Russian Citizens Are Looking For Ways Around Putin's Social Media Ban

Hannah Smith

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Russian Citizens Are Looking For Ways Around Putin's Social Media Ban

Featured Image Credit: Alamy

Russian citizens have been taking matters into their own hands after several major social media networks were blocked in the country.

Over the course of the past week, Twitter, Facebook and Instagram have all been partially or totally banned by the Kremlin as the Russian government seeks to control what its citizens see and learn of their country's invasion of Ukraine.

As a result, ordinary Russians are scrambling to find ways to stay online, with many turning to VPNs (virtual private networks) that connect your device to a remote server, allowing you to bypass bans in place in your home country.

Facebook in Russia (Alamy)
Facebook in Russia (Alamy)

According to Top10VPN, searches for VPN services have more than doubled over the past week, with queries peaking at 260,000 on March 5, the day after Russia announced plans to ban access to Facebook.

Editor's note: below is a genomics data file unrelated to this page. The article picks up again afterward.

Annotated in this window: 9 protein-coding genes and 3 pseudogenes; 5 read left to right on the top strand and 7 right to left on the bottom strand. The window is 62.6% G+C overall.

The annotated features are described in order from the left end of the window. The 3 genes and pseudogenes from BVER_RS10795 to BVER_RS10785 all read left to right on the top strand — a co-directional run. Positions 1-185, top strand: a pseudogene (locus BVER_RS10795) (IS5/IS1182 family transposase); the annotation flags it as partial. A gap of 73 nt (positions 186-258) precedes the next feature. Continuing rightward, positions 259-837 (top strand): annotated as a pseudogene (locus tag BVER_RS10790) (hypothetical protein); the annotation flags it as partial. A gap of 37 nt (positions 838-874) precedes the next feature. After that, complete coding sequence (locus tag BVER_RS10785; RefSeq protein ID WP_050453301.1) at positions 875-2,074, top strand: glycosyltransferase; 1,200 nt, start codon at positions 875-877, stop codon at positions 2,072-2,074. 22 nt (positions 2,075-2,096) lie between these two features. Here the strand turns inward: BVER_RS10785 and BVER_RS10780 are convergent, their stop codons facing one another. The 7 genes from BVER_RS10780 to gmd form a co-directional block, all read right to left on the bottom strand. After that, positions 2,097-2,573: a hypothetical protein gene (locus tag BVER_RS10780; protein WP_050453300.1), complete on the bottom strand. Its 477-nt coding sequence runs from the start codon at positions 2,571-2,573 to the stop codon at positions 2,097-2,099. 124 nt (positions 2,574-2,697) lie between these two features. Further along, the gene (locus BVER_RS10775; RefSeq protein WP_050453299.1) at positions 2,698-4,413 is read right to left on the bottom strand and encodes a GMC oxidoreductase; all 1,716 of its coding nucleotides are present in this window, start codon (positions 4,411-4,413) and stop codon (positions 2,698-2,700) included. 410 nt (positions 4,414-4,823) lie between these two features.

'By replacing their Russian IP address with that of the remote server, which will typically be in another country, using a VPN means Russians can access internet services that are blocking Russian traffic,' Simon Migliano, the company's head of research, told The Guardian.

VPNs are already commonly in use in other countries that restrict internet access, including in China, where many people use them to get around similar blocks on western social media that have been in place for years as part of the country's 'great firewall'.

Amid fears that Russia could be set to cut itself off from the global internet entirely, Migliano said that it was more likely that Putin would choose to go down a similar route to China.

Social media apps in Russia (Alamy)
Social media apps in Russia (Alamy)

'While Russia is certainly capable of cutting itself off from the global internet, the economic and social cost would be grave. What’s more likely is that the Kremlin tries to copy China’s ‘great firewall’ and strictly control all internet traffic coming in and out of the country,' he said.

Russia already operates several of its own social media platforms, including VK – the country's most visited website – however western sites like Instagram are still popular, especially with Russian influencers.

As well as losing access to Facebook, Russians have also found themselves cut off from western media, with news sites including the BBC blocked by the Kremlin, which last week passed a new law that could see journalists jailed for referring to the country's invasion of Ukraine as a 'war'.

If you have a story you want to tell, send it to UNILAD via [email protected]

Topics: Technology, Russia, Social Media

Hannah Smith
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